Blind Cricket: A big hit for Perth’s vision-impaired


Supplied by Tony Sutton

The Venetians vs Keen as Mustard

Joshua Smith, Reporter

When considering viable sports for the vision-impaired, one which includes throwing, hitting and retrieving a small ball travelling at high speeds is not the first thing that comes to mind.

Yet, blind cricket is growing in leaps and bounds in Australia and becoming one of the most popular sports for the vision-impaired community around the world.

Bradley Brider, captain of Perth’s own blind cricket team, The Venetians, says that while there is certainly a competitive edge to the sport, the social aspect of the game can often be just as important to members of Perth’s vision-impaired community.

“It’s a great way to improve the social life of a lot of the guys here. They can talk to people that face the same situations they do,” he said.

Brider believes the community created by the sport helps people to overcome some internal struggles.

“There’s a great mental battle with sight. Overcoming that, when you’ve got your regulars with you and you can see their life experiences is great.”

The game follows many of the core rules of regular cricket but has some key differences. The ball is bowled underarm and made of hard plastic, and it’s filled with ball bearings so that players can hear the ball as it travels along the ground.

Each 11-man blind cricket team has players with different tiers of blindness: totally blind, known as B1; partially-blind, known as B2; and partially-sighted, known as B3.

Brider explained that B2 people can see clearly up to two metres how most people can see up to 60, and B3 people can see clearly up to six metres.

An official team is required to have at least four B1 players, three B2 players, and four B3 players.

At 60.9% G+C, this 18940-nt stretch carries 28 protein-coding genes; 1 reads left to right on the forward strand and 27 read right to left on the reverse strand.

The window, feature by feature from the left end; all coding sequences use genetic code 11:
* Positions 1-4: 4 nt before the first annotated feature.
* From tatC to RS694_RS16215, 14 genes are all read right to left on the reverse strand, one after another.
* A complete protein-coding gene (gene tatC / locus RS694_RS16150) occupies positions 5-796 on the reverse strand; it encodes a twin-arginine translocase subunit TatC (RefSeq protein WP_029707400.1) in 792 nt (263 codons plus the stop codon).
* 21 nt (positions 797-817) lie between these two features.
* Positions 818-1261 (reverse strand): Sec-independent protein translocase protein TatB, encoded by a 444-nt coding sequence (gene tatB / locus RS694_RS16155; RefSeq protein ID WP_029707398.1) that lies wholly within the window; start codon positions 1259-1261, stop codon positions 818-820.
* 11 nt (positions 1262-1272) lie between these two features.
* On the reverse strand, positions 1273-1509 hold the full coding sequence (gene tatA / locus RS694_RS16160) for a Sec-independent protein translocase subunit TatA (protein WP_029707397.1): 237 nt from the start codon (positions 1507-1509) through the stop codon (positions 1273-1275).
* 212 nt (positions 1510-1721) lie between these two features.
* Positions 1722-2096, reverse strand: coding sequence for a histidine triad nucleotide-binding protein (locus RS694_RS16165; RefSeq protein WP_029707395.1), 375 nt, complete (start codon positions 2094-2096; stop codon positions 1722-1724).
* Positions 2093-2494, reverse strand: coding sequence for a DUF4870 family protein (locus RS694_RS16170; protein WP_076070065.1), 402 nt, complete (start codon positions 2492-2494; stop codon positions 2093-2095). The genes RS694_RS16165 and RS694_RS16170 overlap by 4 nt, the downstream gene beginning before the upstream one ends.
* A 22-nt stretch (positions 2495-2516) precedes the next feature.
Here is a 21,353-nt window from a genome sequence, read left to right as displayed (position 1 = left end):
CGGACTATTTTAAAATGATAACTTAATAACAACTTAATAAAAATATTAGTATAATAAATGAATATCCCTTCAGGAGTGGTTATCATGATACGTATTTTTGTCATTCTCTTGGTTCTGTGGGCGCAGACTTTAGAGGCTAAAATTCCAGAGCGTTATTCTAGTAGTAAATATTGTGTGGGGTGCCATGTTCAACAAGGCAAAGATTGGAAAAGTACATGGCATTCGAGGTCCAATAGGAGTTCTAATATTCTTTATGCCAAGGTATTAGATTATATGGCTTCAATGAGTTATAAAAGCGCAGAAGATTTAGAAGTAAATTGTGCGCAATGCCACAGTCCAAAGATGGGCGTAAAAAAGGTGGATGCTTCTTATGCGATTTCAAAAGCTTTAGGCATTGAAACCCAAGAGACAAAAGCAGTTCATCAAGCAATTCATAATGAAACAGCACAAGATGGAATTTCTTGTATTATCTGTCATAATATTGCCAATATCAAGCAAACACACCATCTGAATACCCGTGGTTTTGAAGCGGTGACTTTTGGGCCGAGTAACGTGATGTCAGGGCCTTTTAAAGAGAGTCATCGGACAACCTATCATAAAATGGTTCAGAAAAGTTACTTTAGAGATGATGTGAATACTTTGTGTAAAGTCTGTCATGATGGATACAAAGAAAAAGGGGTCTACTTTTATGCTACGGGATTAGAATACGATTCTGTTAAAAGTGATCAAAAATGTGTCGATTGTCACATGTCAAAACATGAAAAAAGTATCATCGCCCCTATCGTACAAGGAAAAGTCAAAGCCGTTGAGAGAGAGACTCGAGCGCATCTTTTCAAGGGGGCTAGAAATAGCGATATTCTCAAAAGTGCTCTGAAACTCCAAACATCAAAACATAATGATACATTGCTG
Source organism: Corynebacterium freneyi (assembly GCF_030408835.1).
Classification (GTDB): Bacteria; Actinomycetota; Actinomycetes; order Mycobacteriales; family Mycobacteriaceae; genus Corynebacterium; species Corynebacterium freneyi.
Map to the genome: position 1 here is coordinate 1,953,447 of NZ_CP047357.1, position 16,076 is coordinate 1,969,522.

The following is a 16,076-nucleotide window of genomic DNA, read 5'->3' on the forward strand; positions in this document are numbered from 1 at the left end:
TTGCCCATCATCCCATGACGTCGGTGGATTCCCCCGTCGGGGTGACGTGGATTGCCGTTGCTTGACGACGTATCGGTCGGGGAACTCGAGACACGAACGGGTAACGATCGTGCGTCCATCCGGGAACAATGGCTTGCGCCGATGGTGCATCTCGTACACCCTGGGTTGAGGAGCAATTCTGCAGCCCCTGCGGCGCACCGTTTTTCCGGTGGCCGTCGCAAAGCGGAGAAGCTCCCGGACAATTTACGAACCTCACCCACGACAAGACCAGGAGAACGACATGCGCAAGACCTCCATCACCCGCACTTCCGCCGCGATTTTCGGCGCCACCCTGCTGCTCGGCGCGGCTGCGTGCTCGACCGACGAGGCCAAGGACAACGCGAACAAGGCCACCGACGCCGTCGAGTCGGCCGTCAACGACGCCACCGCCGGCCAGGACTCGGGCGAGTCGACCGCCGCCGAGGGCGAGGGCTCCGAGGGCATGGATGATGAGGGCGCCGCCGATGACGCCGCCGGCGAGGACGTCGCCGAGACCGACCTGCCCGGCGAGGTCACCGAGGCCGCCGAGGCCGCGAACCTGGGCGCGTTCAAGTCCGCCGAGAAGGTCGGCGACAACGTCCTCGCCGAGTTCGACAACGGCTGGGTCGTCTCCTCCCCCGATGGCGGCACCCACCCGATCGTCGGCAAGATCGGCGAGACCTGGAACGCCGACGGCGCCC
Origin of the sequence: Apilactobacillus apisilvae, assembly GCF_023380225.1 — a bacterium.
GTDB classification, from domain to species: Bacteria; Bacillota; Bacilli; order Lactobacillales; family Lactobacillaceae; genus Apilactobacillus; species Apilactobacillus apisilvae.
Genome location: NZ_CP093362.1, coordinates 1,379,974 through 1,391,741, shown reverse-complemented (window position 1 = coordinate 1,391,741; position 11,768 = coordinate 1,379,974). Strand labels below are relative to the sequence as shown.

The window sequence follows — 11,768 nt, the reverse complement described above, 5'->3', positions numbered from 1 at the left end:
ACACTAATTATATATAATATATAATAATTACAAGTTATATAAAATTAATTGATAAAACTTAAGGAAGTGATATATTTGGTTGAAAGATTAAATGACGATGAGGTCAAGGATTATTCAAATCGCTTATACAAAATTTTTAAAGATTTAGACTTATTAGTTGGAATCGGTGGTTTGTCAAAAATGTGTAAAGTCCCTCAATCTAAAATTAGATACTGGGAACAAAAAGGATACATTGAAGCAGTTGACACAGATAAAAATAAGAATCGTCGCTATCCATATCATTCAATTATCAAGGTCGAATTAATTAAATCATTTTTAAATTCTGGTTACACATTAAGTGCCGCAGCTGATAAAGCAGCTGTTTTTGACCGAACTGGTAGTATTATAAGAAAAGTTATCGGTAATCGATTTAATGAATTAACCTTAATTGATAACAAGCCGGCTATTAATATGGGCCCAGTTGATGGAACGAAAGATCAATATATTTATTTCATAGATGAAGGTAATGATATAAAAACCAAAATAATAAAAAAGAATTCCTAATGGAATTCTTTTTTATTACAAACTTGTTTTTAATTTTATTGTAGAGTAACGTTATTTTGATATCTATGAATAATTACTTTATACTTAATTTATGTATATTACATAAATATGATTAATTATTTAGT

B1 players are required to wear blackout sunglasses and cannot get out by being stumped. They are also allowed to take catches on the bounce.

The stumps are larger than those in a regular cricket game and are painted fluorescent colours so that partially-blind and partially-sighted players can orientate themselves.

Verbal cues also play a crucial role in the game, and the bowler must shout “play” as they release the ball.

While Perth’s local league is fully self-funded, in 2017 blind cricket became the first Australian non-Paralympic disability sport to have its national teams fully funded thanks to Cricket Australia and the Commonwealth Bank.

President of the WA Blind Cricket Club Tony Sutton said the primary goal of Blind Cricket WA is to spread awareness of the sport and attract new players.

He said many visual-impaired people aren’t willing to give the game a try.

“They’ve probably come through school and they’d be the last one chosen for a team. Then they’re playing regular red-ball cricket and they can’t compete, so then they don’t want to bother.”

Sutton said blind cricket gives these people an opportunity to play on a level playing field.

His concern is that as current players get older and retire, if new players don’t join at the same rate the sport might slowly die down.

On top of keeping the sport alive, however, the reason Sutton is so passionate about new recruits is the opportunities the sport provides for the vision-impaired.

“A player could be here in Perth on a Sunday, and next week be playing in Geelong for the nationals. From there, they could get selected to play for international teams.”

Perth has had three players represent Australia internationally – Brider being one of them – and Sutton said that this season was the first time Perth had a full team big enough to compete in the nationals in Geelong.

According to Sutton, blind cricket has seen an even larger surge in growth overseas, with some countries recently having introduced a professional league.

“If you play for Sri Lanka, India or Pakistan, you’re a paid player.”

England has also had increased funding for its national team after their success in the 2012 Paralympics.

While blind cricket may not be the most orthodox of sports, it certainly makes for a fun watch and the benefits it provides to the vision-impaired community of WA are undeniable.

To find out more about Blind Cricket Australia, click here.

For local match fixtures or to find out more about The Venetians, check out their Facebook page.